Monday Pointer, March 25, 2013

D4: From Africa to the Stars
Sine Nomine has just put out (to the supporters) The House of Bone and Amber. It was originally going to be Kevin’s entry to Raggi’s big adventure run. It instead became a stretch goal on the Spears of the Dawn Kickstarter. With its release that Kickstarter is done, on time (with the item for the Kickstarter itself having been two months early). Now we are awaiting the merchants book for Stars without Number.

Monday Pointers, March 18, 2013 Edition

Wow did a lot of people post interesting stuff while I was on vacation:

D4: Vampires of Mexico
While the Rifts:2112 is a very different direction from my RDR ideas they’ve been worth reading. His ideas on using local vampires to replace both the pseudo-European vampires of the Vampire Kingdoms (and the lame alien intelligences) is worth outright stealing. Matriarchal vampire kingdoms in old Mexico whose cast of male ghouls are what most gringos think vampires are is inspired. Read it as a case study in using local color/inspiration instead of bog standard D&D monsters for a better game if nothing else.

D6: Fancy Pants PCs
I especially like his rules for privileged backgrounds at level 1. Requiring a justification, no matter how lame, and the pseudo-patron gifts are exactly the kind of touches that make old school play different from more modern games. Sure, you can point buy the same thing in Hero/GURPS/EABA/Storytellering and so on (and I’ve had fun with 3 of those 4…haven’t had a chance to play EABA yet) but that’s a surface similarity. Underneath is a world of difference in attitude and outcomes in play.

D8: Glorantha 4th Edition
I had thought a little on these lines (although I’m much more in the “Exalted is Glorantha” school) but never this thoroughly. This might go in my “someday/maybe” pile. Oh, and the Shadow power source could map well to Trolls.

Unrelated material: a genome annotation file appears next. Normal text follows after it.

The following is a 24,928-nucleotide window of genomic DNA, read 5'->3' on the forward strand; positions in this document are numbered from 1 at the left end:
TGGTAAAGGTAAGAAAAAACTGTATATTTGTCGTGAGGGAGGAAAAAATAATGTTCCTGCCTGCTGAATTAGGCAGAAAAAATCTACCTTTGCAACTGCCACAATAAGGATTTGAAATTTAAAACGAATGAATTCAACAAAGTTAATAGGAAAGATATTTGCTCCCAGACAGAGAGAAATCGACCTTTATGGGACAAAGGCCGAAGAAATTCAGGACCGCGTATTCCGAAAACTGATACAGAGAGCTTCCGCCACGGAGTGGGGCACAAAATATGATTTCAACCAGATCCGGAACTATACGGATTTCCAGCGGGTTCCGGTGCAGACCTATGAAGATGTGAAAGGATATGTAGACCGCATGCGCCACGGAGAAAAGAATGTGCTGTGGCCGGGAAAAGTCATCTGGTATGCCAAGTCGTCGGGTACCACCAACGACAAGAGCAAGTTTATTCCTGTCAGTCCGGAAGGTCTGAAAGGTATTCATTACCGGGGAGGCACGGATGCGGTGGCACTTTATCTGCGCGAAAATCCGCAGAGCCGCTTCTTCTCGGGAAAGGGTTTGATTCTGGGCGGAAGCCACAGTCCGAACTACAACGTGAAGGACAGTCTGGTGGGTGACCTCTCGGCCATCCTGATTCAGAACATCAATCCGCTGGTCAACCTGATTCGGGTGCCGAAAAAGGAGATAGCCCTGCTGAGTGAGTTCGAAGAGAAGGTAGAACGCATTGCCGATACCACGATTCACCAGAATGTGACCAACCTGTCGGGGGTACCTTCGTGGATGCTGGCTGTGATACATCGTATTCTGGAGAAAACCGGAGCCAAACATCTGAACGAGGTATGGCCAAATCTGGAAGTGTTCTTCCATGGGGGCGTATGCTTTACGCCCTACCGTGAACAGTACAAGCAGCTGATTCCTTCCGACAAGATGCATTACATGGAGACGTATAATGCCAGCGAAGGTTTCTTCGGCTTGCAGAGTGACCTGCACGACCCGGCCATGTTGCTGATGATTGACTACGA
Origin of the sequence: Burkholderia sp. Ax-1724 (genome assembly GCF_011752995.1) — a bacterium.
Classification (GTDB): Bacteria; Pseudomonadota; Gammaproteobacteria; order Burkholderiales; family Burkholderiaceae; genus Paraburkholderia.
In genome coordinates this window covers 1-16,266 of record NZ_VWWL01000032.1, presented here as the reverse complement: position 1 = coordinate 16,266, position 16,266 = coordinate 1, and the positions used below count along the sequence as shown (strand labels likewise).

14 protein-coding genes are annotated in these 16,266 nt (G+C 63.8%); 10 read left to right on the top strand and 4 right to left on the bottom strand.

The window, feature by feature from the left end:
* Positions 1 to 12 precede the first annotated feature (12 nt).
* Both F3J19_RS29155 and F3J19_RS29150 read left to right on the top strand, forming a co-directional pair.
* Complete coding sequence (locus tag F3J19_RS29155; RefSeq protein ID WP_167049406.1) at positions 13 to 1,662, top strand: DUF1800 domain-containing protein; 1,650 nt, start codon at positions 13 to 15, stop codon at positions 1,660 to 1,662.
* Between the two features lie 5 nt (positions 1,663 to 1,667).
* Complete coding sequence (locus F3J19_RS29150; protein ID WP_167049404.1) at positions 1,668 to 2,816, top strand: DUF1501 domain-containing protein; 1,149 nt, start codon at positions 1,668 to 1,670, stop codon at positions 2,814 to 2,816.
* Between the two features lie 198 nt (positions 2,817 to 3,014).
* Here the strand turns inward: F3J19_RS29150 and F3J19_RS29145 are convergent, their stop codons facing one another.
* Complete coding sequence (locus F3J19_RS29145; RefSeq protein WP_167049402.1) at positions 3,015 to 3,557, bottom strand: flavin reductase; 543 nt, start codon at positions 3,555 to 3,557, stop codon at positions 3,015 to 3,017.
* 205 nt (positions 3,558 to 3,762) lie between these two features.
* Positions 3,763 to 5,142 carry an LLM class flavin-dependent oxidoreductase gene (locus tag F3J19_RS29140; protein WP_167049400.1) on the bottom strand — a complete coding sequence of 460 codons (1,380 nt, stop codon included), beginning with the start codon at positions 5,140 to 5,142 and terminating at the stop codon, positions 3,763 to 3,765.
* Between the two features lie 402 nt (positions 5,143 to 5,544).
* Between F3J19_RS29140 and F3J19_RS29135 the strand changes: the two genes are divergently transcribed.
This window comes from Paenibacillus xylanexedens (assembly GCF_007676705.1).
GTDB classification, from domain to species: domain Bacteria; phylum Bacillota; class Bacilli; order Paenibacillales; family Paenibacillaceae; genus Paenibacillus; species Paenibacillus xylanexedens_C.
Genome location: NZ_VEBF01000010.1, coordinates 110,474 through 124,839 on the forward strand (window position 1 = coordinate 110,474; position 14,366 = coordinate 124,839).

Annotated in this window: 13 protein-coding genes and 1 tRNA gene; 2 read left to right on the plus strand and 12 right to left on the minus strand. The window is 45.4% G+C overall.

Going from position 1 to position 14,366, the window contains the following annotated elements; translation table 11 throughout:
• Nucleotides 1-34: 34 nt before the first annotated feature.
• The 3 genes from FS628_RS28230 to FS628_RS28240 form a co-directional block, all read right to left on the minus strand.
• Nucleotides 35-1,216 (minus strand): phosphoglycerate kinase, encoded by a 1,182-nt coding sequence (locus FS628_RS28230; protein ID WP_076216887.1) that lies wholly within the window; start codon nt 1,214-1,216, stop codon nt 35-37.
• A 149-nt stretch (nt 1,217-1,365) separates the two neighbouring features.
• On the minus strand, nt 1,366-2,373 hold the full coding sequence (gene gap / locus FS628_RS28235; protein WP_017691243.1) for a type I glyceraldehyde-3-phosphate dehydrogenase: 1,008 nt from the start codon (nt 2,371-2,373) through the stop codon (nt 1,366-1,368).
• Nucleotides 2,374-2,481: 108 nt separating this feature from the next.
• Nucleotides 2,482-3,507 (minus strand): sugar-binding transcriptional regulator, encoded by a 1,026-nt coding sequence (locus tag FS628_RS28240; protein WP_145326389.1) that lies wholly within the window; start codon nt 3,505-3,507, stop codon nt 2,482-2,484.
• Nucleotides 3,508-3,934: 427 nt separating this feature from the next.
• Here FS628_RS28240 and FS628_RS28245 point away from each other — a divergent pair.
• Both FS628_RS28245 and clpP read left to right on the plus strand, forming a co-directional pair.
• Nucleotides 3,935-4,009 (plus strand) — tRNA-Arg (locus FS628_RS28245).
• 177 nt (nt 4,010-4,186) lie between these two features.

D10: But officer I was just eating porridge when the blonde broke in…
Beedo wonders what the wandering monsters are doing and creates some tables for more interesting encounters.

D12: Read all those Marvel comics you can’t afford
Hat tip to Aos at The Metal Earth for pointing me to a $60/year digital archive at Marvel. The only downside is its Marvel. If only DC would get this smart and let me read their back catalog online.

How to do a Kickstarter…

The Deluxe Tunnels and Trolls Kickstarter funded, at just shy of 5x the target, on February 5th.

This weekend’s update:

We promised everyone (except the underappreciated $1 backers!) a postcard. Then we promised to send a bookmark, 4 tattoos, (and in some cases, an early bird magnet). I am in the process of printing out labels for these. I have printed out labels for everyone who pledged at a level higher than $60 (I’m working my way down the list) and these will go out tomorrow or tuesday. I’m afraid the rest of you will have to wait until I get home from the GAMA Trade Show. I leave in two or three hours, and will be gone for a week.

I would have gotten more labels done, but I spent most of the day yesterday at a photo shoot! 😉 We had a lot of fun, and I think we will have a cool looking poster of the five of us. We’ll let you all see it soon.

Now, is this the big stuff? No, this is tiny premiums that needed to be designed and manufactured because, except for the postcard, none was planned beforehand.

Yet, here we are under six weeks later and they’re on their way to a good number of people and the others are delayed due to GAMA is this week. They’ll get mailed after. The reason is understandable, measurable (we know when GAMA ends), and actually given.

Plus, another big premium, the post of the team, is actually being done.

Now, if the main item, the book, slips they’ve already started to build goodwill by getting at least little things into our hands now. Given mockup pages of deluxe were in the video I suspect it’s more done than we thought and the money is mostly for art and, *gasp*, editing. We know that’s the stated purpose (and Liz produced what remains one of the best edited RPG books of all time with fifth edition 30 years ago) but now we have some evidence.

While there is plenty of time for me to look too optimistic I suspect this may be a Kickstarter, along with Spears of the Dawn and Adventures Dark and Deep Player’s Handbook (both of which came in early and the later enough underbudget the the DMG for the game won’t need a Kickstarter), which is a good example for future RPG people.

Kickstarters

Tim Shorts did a review of his Kickstarter experience. I figured why not join the band wagon:

Eldritch Skies did deliver although looking back I think it was somewhat late. I had honestly forgotten about it when I got it. I think it was one that had shipping cost issues after the fact but in general I’m satisfied with it.

Came in on time (or close enough that I didn’t notice) and had an extra bonus book. I’m very satisfied.